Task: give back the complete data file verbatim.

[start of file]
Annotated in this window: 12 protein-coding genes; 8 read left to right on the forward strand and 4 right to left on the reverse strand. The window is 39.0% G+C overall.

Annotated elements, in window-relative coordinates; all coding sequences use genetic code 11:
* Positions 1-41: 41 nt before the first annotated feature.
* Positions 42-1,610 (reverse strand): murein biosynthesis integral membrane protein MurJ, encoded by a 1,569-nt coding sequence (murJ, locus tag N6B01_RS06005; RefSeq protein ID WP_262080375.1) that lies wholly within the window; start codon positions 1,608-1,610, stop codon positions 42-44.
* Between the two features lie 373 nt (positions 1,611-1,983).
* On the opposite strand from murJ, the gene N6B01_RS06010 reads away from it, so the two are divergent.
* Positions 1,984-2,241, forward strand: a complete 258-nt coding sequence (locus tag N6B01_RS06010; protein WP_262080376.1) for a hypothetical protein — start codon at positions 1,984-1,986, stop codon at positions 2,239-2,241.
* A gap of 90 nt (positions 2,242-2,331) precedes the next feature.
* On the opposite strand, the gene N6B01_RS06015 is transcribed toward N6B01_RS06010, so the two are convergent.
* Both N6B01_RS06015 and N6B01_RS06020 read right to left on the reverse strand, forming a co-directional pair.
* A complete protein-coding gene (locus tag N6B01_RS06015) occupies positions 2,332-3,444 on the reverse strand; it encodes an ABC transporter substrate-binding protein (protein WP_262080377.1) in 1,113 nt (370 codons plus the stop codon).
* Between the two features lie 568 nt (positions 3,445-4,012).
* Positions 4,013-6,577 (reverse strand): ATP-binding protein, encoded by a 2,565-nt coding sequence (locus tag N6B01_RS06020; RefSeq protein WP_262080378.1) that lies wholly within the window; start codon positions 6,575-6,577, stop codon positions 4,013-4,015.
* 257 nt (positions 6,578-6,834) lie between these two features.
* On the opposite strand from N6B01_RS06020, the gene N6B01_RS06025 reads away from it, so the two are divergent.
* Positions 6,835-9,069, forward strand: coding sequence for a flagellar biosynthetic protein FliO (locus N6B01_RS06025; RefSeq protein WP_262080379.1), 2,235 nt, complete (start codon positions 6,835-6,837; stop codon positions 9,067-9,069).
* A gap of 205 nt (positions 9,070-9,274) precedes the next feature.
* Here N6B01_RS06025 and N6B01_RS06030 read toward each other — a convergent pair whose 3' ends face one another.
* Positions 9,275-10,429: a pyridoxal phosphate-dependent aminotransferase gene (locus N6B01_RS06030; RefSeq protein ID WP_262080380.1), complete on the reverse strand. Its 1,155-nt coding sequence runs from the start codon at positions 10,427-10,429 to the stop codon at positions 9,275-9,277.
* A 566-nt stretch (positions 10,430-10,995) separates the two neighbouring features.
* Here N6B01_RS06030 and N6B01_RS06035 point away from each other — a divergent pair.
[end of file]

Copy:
Annotated in this window: 12 protein-coding genes; 8 read left to right on the forward strand and 4 right to left on the reverse strand. The window is 39.0% G+C overall.

Annotated elements, in window-relative coordinates; all coding sequences use genetic code 11:
* Positions 1-41: 41 nt before the first annotated feature.
* Positions 42-1,610 (reverse strand): murein biosynthesis integral membrane protein MurJ, encoded by a 1,569-nt coding sequence (murJ, locus tag N6B01_RS06005; RefSeq protein ID WP_262080375.1) that lies wholly within the window; start codon positions 1,608-1,610, stop codon positions 42-44.
* Between the two features lie 373 nt (positions 1,611-1,983).
* On the opposite strand from murJ, the gene N6B01_RS06010 reads away from it, so the two are divergent.
* Positions 1,984-2,241, forward strand: a complete 258-nt coding sequence (locus tag N6B01_RS06010; protein WP_262080376.1) for a hypothetical protein — start codon at positions 1,984-1,986, stop codon at positions 2,239-2,241.
* A gap of 90 nt (positions 2,242-2,331) precedes the next feature.
* On the opposite strand, the gene N6B01_RS06015 is transcribed toward N6B01_RS06010, so the two are convergent.
* Both N6B01_RS06015 and N6B01_RS06020 read right to left on the reverse strand, forming a co-directional pair.
* A complete protein-coding gene (locus tag N6B01_RS06015) occupies positions 2,332-3,444 on the reverse strand; it encodes an ABC transporter substrate-binding protein (protein WP_262080377.1) in 1,113 nt (370 codons plus the stop codon).
* Between the two features lie 568 nt (positions 3,445-4,012).
* Positions 4,013-6,577 (reverse strand): ATP-binding protein, encoded by a 2,565-nt coding sequence (locus tag N6B01_RS06020; RefSeq protein WP_262080378.1) that lies wholly within the window; start codon positions 6,575-6,577, stop codon positions 4,013-4,015.
* 257 nt (positions 6,578-6,834) lie between these two features.
* On the opposite strand from N6B01_RS06020, the gene N6B01_RS06025 reads away from it, so the two are divergent.
* Positions 6,835-9,069, forward strand: coding sequence for a flagellar biosynthetic protein FliO (locus N6B01_RS06025; RefSeq protein WP_262080379.1), 2,235 nt, complete (start codon positions 6,835-6,837; stop codon positions 9,067-9,069).
* A gap of 205 nt (positions 9,070-9,274) precedes the next feature.
* Here N6B01_RS06025 and N6B01_RS06030 read toward each other — a convergent pair whose 3' ends face one another.
* Positions 9,275-10,429: a pyridoxal phosphate-dependent aminotransferase gene (locus N6B01_RS06030; RefSeq protein ID WP_262080380.1), complete on the reverse strand. Its 1,155-nt coding sequence runs from the start codon at positions 10,427-10,429 to the stop codon at positions 9,275-9,277.
* A 566-nt stretch (positions 10,430-10,995) separates the two neighbouring features.
* Here N6B01_RS06030 and N6B01_RS06035 point away from each other — a divergent pair.